Harav Oursharga: A Jewish Pilgrimage to Yazd

At 8:00 a.m, almost all the buses gather at the old Masjed-e-Jameh (Grand Mosque) to go to the Yazd’s Jewish district, in which there are two old synagogues still in operation. Every year, on 28th of Hebraic month “Heshvan”, Iranian Jews gather at the tomb of the Harav Oursharga to pay tribute to this prominent Jewish mystic and religious scholar. He died 200 years ago but has always been respected by Jewish and non-Jewish residents of Yazd. Continue reading

All About Birjand: The Capital of Saffron Province

Nicknamed as City of Pines and City of Culture, Birjand was once an important city in Ghehestan (Part of the greater Khorasan). The city now serves as the capital of Southern Khorasan province in Eastern Iran. The small but organised and fast growing city is located on the eastern side of Iran’s central desert. That’s why the weather there is harsh and dry,  however, it is surprising that Birjand has had the first water system in Iran, even before that of Tehran and other big cities. Continue reading

A Trip to Mesr: The Island in the Sea of Sands

 Dr Ali Sabaghian * – What do you recall when you hear “Mesr”? The Arabic name of Egypt, a country in north Africa? Nile river, Pyramids, Sphinx and Pharaohs? You are right. But you would be surprised to know, there’s another Mesr too, but thousands of kilometers away from current Egypt, and tens of kilometers away from any crowded city. A small island in the sand, somewhere in the heart of Iran’s central desert, Mesr is name of an Iranian village  in Khur and Biabanak county, close to city of Naein which is famous for agricultural production in the area. ¹

Continue reading

The Untraveled, Unknown wonders of Chabahar

Bahram * – On our trip to Chabahar, we visited one of Chabahar’s wonders named as Gelafshan mountain. From the night before, we arranged with the same agency that picked us up from the airport, to take us to our desired destination with the cost of 70’000 IR Toman. They came after us in the morning and drove us 80 kilometers into the Chabahar-Bandar Abbas road. The path was interesting and beautiful.  We arrived at the total empty desert area in which there was only a mountain made of mud.  Continue reading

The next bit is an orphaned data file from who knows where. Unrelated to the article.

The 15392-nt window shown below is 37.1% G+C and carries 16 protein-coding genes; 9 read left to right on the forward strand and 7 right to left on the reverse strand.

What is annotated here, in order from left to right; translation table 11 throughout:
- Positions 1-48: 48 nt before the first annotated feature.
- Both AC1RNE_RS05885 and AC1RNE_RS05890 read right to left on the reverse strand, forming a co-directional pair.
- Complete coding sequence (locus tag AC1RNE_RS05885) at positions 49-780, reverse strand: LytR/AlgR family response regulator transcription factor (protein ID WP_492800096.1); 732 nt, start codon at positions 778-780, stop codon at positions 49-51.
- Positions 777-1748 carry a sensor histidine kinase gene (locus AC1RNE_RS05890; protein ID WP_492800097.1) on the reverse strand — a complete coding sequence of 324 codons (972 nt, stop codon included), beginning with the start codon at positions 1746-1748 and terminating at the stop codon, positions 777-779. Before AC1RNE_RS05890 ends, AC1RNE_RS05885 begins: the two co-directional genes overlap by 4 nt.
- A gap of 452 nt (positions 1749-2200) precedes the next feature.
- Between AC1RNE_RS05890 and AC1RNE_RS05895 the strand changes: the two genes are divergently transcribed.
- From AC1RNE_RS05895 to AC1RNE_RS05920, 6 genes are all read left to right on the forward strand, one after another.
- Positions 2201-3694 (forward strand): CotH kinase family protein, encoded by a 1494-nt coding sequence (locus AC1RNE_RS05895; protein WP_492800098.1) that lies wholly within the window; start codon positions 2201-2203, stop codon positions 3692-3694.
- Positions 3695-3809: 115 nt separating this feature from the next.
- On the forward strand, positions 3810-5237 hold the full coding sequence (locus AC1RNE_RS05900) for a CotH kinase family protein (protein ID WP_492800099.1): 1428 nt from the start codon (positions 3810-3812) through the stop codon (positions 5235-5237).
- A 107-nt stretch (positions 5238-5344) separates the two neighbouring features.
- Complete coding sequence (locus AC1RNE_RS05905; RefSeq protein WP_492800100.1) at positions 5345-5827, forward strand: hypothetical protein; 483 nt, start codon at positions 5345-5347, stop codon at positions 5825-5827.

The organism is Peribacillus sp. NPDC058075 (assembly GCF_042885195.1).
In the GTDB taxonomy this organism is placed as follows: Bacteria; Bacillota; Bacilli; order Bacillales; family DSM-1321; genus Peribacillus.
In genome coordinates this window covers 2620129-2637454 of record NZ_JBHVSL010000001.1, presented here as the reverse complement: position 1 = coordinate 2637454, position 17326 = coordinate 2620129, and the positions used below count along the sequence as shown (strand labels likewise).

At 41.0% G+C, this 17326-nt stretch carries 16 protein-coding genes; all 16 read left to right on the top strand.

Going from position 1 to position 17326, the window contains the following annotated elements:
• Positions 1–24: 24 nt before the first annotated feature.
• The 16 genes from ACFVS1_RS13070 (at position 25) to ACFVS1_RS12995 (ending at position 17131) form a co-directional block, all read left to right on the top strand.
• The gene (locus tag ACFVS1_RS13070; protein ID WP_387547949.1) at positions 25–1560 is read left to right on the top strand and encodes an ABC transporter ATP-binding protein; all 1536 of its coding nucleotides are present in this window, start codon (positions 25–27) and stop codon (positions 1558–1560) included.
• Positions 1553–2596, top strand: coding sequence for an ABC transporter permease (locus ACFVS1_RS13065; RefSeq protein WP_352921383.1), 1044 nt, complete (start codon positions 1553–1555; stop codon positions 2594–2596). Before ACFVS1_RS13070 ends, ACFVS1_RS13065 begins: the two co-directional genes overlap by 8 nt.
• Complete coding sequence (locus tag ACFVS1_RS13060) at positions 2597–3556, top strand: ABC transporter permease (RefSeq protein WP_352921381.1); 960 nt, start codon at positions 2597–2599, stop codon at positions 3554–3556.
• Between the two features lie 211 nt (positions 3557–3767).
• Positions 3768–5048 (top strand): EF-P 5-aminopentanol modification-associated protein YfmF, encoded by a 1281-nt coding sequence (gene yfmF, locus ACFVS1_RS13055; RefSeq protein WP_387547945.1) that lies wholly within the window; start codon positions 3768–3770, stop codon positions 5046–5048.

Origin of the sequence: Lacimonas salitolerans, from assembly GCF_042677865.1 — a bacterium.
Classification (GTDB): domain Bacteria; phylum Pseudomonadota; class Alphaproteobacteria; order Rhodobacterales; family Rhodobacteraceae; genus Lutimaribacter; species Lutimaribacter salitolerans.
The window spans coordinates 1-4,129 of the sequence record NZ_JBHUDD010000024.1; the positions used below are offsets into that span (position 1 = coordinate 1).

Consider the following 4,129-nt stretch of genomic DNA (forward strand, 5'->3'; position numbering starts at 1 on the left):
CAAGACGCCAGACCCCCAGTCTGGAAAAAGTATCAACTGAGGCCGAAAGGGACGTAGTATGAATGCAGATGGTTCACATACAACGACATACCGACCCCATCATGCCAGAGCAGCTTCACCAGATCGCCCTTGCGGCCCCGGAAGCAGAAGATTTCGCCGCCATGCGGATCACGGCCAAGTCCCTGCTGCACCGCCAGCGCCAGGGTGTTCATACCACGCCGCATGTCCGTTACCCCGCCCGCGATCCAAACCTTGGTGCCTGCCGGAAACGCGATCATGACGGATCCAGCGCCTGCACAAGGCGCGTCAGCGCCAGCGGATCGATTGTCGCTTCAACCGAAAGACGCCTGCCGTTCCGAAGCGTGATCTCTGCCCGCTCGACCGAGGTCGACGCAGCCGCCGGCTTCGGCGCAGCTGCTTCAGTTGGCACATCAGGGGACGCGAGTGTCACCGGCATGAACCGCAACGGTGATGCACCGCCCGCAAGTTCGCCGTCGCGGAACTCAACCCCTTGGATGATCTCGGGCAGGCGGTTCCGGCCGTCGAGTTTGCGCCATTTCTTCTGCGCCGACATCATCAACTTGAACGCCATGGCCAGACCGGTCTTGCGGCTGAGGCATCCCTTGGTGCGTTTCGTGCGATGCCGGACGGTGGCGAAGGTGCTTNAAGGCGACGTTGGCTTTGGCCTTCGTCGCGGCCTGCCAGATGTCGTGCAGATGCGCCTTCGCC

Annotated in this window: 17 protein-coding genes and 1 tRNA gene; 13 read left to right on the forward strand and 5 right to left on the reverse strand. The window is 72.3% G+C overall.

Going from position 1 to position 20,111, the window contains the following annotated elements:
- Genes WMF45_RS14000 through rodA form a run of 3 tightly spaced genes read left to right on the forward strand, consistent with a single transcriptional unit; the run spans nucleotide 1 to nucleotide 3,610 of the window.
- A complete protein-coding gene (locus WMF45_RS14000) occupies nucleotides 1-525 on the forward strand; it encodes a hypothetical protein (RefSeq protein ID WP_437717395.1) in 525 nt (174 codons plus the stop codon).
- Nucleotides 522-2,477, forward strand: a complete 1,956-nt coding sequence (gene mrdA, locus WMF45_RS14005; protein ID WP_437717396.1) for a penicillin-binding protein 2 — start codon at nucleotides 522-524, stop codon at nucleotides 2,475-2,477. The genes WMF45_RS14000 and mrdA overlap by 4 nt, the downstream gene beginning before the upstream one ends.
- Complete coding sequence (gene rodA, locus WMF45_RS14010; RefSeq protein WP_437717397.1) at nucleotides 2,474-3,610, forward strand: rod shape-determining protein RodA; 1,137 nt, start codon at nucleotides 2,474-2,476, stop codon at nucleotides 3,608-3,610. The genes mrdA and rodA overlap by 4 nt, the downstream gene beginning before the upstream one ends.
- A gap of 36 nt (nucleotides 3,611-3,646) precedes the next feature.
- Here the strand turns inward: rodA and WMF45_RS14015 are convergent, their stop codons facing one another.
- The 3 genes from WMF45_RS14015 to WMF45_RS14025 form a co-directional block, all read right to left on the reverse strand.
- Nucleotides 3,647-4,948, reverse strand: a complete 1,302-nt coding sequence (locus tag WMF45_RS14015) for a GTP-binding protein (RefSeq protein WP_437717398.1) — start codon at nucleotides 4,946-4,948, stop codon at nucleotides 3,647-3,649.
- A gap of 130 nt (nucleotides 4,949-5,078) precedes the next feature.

Iranian School Stationery Brands: Between Nostalgia and Innovation

Madi Jahangir *- “Teaching and learning is a form of worship.” For Irainans born in the 80’s and raised in the 90’s, this sentence makes so much sense. It is the nostalgic memorial of their school years, but the nostalgia is not only for the importance of seeking or teaching knowledge which in the sentence is emphasized. This sentence was once the only luxurious decoration of the notebooks in the 80’s. The quality of the papers was too low. Only few years past the revolution and during war time, the country was politically and economically under severe domestic and international pressure. So for the poor and the rich Iranians, that was the only available type and the government could not provide any better. Continue reading